Saturday, March 22, 2014

I Think There's Another Terrorist in My Soup

David Brenner died last week of cancer, having appeared more than anyone on The Tonight Show. His last audiobook I Think There's Another Terrorist in My Soup is topical comedy with the message that laughter can ease the pains of life. Using his own experiences as examples, he weighs in on such subjects as smoking, flying, sex, babies, marriage, weather, dentists, pets, and sports. In the smoking section he describes becoming a smoker as a child, scrounging or stealing cigarettes in the street, then later moving up to two or three packs a day into adulthood, quitting with the help of a friend, and then seeing that friend take up the habit again and dying from it. Unlike Bill Maher, Brenner didn't blame or talk about the advertising machinations of the tobacco companies, but rather concentrates on personal choices and attitudes. As such, he was old school, mostly free of the criticism associated with satire, his tone light and simplistic, with some Rodney Dangerfield type jokes thrown in. He believed that his opinion on pets was controversial, but actually the only thing truly controversial about this audiobook is his discussions of sports. While claiming to be a fan, mostly of boxing and billiards, he lashed into diehard sports "nuts" for becoming personally identified with the games they follow, or getting enraged or apoplectic when their team loses or gets slighted by others. Truly ridiculous sports to him were golf, tennis, and basketball, and he suggests that they raise the basket to make the game "less boring." Yet he didn't understand why people are attracted to watching the endless back and forth of taller and taller men (who dunk the balls easily,) although the reason was evident as he talks about not being able to identify with ball teams because he sees that it's a matter of "where you were born" as to which team you root for (and the teams themselves trade players from everywhere.) (Anyone who gets in the way is like an atheist deserving of hell! That's why they turn over cars, and trample each other. Brenner, being a stand up comedian, made a good narrator due to his experience in front of a microphone. All humor books read by their authors should be heard on audio, and don't work as well in print, since you miss the inflections and timing of the comic, which was his special gift. (Writers work better in print.) Brenner's audiobook concludes with the hopefully comedic sentence, "This has been a Highbridge audio production, whatever the hell that means." Brenner mentioned doing another audiobook one day, and now we'll never know what he might have said next.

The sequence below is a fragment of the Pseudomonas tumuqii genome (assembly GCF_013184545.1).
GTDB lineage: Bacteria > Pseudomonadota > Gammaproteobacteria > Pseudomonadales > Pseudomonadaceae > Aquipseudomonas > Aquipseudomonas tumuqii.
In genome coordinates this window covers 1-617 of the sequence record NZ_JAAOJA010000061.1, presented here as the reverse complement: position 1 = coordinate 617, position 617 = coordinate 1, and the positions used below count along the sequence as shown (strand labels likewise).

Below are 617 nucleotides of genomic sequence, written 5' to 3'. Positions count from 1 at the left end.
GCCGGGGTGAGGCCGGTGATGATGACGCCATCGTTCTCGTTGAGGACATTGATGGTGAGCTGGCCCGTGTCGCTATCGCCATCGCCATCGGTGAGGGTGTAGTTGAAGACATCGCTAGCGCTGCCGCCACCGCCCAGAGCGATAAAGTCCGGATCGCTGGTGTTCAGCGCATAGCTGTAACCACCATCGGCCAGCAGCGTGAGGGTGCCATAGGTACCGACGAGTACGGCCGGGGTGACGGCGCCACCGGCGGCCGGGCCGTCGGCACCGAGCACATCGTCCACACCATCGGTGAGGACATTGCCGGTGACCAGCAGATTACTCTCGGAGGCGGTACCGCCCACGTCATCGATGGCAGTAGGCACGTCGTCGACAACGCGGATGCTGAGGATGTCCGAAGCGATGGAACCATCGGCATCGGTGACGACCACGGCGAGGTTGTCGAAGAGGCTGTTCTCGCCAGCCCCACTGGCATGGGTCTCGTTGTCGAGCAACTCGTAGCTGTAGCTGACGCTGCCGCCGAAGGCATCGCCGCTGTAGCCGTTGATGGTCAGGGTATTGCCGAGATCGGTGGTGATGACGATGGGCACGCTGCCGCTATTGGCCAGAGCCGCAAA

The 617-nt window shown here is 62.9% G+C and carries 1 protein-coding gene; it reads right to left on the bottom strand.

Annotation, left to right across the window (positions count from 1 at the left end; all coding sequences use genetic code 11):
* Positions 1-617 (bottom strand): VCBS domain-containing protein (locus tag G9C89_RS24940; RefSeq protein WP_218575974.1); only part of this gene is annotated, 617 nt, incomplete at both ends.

No comments:

Post a Comment